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Handed Down: On Deceptive Practices: The Mysteries and Mentors of Ricky Jay

“A magician is an actor playing the part of a magician,” the 19th-century stage conjurer Jean Eugène Robert-Houdin once said. But if that’s true, then what about all those aspects of acting — such as figuring out character, backstory and motivation? Those are questions all professional magicians have to grapple with at some point early in their careers.

Or, to put it another way: Where does a magician’s magic come from? A kid doing a magic trick can answer that question easily: it comes from a magic kit their father bought them. The amateur doesn’t need really need to answer it either. His (and it usually is a “his”) friends know that no real magic resides in him. But the professional, who stands on stage not just as a magician but as a theatrical construct, must think hard about that question, just like a comic book author considers the origins of a superhero’s powers.

Ricky Jay’s answer to that question is contained within the subtitle to Molly Bernstein and Alan Edelstein’s highly entertaining new documentary Deceptive Practice: The Mysteries and Mentors of Ricky Jay, released theatrically this spring by Kino Lorber. In short, for Jay, magic comes out of tradition. Although Jay is one of the world’s greatest sleight-of-hand artists, and one of the few members of his fraternity who could sell out one-man-show Broadway runs, the directors discover here a humble performer keenly aware of his lineage. Watching Jay’s elegant card work and listening to his engrossing tales of vaudeville masters, ingenious cardicians and gambling eccentrics, one steps into a time machine back to a pre-digital era in which entertainment was more human, more mysterious and, yes, more magical.

A 15-year endeavor for its New York-based filmmakers, Deceptive Practice doesn’t just simply contain what you’d expect in a movie about Jay — interview and performance footage, testimonials from his friends and biographical material. It’s also got footage from the entire history of 20th-century close-up magic, making it, in addition to a portrait, an excellent primer on the art form. Says Bernstein about their years making the film, “A lot of people would say, ‘Well, is it a documentary about Ricky or is it a documentary about the history of magic?’ It’s both, and it has to be both, in my opinion, because that is his main passion, and it’s so much a part of his life. And I think that’s partly why his performance is so compelling.”

Deceptive Practice was born when Bernstein read a 1993 New Yorker profile of Jay, “Secrets of the Magus,” by Mark Singer. She and directing partner Edelstein wrote to Jay proposing a movie, but, remembers Bernstein, his manager replied, “Oh, he’s very flattered, but he’s too busy. Maybe in a year.” They then met Singer, who suggested a lunch with Jay on his next trip to New York. That lunch occurred two years later, and the filmmakers came prepared with a proposal, says Edelstein, which had “a lot of different sections, and one of them was this mentor section. Ricky responded so much to that, and it became clear that that should [be the focus of the film].” So while Deceptive Practice touches on Jay’s several different personas over the years — from his brief stint as a child magician to a long-haired, card-throwing “wild and crazy” showman championed by Steve Martin in the 1970s to the irascible master of cons found in various David Mamet films — it was that “narrative of a person learning from his masters that had a richness to it and gave us the most raw material to work with,” explains Edelstein. That raw material included stories of Jay studying with magicians such as Tony Slydini, Charlie Miller and Dai Vernon; archival footage and photography of performers such as Francis Carlyle and Max Malini; as well as footage of Jay himself on TV shows like Don Kirshner’s Rock Concert and from his Mamet-directed HBO special.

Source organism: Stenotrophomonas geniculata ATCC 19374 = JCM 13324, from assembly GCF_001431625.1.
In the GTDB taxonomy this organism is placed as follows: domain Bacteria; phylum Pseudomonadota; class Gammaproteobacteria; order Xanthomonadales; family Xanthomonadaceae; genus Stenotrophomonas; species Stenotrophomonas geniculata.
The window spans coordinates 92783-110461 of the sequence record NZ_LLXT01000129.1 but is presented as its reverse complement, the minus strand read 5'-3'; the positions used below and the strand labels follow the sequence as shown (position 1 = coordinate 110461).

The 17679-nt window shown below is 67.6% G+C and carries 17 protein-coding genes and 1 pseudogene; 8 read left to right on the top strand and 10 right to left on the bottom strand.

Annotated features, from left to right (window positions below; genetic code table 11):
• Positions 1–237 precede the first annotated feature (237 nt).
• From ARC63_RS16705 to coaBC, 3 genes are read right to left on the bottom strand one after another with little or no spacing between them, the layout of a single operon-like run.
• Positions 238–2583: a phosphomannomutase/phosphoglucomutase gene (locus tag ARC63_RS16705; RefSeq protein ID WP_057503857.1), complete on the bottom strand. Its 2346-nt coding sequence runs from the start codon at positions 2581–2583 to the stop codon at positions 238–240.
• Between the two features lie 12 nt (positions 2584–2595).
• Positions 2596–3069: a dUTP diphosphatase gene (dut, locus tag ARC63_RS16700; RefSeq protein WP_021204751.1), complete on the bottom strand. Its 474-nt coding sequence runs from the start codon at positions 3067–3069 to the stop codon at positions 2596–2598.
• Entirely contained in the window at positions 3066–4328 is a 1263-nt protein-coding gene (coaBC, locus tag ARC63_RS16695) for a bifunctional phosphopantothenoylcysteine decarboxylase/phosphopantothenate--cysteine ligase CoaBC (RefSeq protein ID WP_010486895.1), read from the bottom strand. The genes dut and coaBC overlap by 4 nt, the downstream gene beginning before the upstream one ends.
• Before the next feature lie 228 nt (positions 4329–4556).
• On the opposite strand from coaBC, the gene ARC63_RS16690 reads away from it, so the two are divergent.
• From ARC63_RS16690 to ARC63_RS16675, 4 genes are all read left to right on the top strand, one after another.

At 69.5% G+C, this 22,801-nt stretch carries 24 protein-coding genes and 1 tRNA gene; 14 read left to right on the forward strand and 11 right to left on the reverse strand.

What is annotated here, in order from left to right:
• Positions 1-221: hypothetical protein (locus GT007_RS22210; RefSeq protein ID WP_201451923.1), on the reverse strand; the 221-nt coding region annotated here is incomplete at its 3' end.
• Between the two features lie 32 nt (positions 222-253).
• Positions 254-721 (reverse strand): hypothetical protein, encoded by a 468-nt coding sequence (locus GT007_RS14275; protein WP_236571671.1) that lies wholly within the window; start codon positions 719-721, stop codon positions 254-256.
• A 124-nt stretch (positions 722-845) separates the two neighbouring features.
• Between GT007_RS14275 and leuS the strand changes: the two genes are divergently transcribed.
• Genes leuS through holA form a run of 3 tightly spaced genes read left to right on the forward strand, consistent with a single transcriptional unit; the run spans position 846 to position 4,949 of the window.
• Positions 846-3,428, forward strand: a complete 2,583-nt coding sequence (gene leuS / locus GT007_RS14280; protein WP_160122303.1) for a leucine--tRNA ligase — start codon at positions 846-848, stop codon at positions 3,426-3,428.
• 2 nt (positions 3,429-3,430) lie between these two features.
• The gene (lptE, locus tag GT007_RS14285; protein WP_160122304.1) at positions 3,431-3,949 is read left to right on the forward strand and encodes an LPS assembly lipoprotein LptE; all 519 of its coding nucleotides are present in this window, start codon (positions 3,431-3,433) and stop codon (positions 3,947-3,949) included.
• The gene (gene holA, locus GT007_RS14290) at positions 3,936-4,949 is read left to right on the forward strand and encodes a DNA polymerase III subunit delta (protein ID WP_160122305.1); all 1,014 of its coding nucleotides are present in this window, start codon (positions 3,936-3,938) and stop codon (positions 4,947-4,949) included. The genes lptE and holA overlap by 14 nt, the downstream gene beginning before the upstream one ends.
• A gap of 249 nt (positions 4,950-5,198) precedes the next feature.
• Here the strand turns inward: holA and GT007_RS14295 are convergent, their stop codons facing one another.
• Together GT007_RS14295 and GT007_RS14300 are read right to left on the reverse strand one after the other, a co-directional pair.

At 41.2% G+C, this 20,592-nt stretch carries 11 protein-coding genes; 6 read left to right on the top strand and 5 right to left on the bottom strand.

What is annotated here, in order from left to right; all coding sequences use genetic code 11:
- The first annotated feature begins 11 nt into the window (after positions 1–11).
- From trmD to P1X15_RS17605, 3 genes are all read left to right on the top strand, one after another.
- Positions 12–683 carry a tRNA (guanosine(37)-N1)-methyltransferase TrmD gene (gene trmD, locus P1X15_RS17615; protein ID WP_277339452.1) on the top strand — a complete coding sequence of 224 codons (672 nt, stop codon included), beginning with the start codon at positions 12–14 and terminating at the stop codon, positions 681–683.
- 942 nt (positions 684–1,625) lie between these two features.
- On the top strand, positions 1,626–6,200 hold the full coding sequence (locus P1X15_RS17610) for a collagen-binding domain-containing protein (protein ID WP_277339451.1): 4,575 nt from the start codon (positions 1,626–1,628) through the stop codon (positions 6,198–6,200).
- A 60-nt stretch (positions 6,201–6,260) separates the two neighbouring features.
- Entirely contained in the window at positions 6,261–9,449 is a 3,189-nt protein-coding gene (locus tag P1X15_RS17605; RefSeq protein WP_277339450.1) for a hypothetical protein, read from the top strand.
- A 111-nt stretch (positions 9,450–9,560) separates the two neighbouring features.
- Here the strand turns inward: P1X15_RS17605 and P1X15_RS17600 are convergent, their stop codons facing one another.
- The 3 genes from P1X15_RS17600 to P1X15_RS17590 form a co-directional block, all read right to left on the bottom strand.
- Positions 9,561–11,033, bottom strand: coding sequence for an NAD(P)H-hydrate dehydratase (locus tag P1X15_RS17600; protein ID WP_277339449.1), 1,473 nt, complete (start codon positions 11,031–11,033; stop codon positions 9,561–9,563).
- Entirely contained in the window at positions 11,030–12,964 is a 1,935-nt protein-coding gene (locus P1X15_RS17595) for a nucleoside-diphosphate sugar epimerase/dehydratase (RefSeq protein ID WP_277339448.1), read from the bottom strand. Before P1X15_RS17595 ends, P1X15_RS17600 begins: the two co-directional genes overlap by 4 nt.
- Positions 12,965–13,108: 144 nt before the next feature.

But 15 years! The filmmakers cite the necessity to raise financing, Jay’s performing schedule, as well as the time needed to source the archival material as reasons for the film’s long timeline. Did Jay ever ask, “What’s taking so long?” “No, it was sort of to the contrary,” says Bernstein. “Initially, he really was not very interested in a film being made about him, which is unusual. Often a performer will say, ‘Okay, here are all my family photos. What else do you need?’ This was different. But having this constraint of someone who is reluctant led to a good creative result.”

The longer Bernstein and Edelstein worked on the movie, the more archivists, such as the former talk-show host and magic fan Dick Cavett, opened up their vaults, and the more Jay revealed, delivering to them only at the end never-before-seen footage of himself performing at age seven. And by their film’s conclusion, the filmmakers realized that their long journey, in which information was parceled out only as trust was built, had an analog in the very mentor-student relationships they were depicting in their movie. Says Edelstein, “There’s a line in the film where Jay says that Charlie Miller, as opposed to Dai Vernon, was very reluctant to open up to Ricky as an acolyte. And Ricky says that this is how it should be. And I think the same thing applies to us, that there was an unspoken testing of our trustworthiness on various levels as tellers of his history.”

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